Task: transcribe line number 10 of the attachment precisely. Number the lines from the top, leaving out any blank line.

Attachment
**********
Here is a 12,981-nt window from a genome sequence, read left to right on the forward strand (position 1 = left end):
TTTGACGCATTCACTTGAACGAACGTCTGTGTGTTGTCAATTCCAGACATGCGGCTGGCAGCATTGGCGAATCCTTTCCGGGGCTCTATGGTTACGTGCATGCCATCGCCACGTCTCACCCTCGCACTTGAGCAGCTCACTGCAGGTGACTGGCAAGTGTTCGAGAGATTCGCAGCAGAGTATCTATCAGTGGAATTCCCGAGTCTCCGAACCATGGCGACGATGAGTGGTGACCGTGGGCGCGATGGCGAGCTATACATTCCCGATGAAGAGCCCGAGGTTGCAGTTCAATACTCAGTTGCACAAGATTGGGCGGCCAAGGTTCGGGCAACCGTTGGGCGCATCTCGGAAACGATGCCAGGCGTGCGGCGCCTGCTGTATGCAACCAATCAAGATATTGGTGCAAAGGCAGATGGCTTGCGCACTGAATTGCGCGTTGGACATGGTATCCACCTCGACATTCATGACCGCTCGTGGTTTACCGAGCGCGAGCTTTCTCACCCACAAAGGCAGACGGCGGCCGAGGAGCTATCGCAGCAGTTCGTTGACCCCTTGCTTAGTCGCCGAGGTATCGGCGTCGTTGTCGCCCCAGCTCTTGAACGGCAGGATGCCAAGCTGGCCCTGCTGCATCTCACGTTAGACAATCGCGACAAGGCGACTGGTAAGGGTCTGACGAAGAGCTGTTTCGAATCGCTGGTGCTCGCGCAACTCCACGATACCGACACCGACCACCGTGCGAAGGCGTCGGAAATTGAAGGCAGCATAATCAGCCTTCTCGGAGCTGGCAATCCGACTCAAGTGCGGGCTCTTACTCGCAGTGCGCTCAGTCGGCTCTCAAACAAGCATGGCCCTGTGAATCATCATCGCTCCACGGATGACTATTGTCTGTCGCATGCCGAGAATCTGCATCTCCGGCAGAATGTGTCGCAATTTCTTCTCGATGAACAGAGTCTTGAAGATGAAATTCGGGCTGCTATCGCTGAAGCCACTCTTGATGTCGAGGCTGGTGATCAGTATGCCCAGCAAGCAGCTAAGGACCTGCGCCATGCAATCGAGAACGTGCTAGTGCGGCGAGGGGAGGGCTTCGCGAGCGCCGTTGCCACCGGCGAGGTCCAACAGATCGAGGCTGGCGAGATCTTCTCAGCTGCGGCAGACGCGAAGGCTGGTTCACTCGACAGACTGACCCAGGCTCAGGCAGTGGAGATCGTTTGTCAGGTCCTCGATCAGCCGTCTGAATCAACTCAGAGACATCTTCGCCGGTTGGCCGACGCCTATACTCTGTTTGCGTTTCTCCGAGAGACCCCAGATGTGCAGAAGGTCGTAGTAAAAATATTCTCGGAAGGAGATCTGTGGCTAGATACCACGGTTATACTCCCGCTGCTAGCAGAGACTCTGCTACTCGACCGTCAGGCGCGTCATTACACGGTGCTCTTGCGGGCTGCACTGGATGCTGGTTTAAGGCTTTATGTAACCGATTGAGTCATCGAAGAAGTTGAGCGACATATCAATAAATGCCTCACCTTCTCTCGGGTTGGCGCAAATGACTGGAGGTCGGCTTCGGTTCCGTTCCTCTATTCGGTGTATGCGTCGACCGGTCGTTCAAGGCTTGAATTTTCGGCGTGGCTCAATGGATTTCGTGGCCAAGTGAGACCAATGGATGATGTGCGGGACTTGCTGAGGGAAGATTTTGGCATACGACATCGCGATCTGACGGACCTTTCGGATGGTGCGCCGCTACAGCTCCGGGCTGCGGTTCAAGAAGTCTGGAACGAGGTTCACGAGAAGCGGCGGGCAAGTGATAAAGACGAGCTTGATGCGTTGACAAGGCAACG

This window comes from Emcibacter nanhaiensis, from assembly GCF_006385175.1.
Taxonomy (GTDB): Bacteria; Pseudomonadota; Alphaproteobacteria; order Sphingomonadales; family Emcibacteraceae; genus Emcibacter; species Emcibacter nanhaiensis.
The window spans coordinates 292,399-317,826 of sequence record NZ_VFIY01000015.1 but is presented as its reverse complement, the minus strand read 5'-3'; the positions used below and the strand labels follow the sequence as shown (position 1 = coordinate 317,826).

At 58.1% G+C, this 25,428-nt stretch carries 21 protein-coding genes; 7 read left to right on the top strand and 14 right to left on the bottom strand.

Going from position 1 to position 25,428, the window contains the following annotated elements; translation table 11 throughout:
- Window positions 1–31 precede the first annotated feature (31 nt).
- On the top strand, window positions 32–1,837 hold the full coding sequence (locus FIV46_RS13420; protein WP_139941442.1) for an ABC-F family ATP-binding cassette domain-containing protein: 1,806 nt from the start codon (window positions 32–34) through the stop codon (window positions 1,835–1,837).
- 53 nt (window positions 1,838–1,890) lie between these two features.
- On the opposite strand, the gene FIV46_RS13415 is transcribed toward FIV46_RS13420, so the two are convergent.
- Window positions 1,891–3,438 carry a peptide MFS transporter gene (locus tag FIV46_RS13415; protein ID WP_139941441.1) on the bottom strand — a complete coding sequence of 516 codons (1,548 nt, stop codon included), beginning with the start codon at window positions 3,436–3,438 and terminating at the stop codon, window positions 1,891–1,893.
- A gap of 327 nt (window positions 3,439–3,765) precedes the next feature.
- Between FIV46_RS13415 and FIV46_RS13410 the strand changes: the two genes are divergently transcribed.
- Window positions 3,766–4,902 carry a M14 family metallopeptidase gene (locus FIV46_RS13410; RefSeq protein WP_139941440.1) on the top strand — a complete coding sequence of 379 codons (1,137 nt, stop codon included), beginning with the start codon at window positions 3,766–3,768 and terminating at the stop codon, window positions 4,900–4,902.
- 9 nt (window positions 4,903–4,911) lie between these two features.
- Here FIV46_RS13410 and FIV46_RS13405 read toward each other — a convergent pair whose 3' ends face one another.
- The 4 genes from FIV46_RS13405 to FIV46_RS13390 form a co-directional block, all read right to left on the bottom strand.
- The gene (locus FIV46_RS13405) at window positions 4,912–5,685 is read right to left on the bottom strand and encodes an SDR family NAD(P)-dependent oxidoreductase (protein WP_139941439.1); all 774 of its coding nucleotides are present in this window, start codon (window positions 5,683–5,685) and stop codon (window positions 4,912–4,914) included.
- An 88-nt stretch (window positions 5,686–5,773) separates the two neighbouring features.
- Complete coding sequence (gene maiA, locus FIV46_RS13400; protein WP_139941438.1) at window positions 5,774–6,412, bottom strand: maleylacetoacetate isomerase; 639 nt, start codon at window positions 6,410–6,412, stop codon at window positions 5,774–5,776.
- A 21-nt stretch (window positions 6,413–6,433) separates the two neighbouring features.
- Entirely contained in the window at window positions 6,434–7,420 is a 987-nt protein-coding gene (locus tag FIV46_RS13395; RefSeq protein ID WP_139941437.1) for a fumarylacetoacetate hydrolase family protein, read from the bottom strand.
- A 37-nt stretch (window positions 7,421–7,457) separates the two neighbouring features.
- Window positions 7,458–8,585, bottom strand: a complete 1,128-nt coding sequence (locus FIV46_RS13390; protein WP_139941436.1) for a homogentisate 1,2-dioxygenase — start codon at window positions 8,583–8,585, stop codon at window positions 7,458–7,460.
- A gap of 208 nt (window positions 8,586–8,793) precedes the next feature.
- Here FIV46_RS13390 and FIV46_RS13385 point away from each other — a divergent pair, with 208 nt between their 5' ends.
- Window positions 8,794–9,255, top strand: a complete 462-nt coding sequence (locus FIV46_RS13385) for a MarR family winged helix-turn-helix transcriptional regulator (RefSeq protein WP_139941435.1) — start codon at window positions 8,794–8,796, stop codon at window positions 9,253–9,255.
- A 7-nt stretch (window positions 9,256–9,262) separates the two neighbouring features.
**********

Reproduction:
- 53 nt (window positions 1,838–1,890) lie between these two features.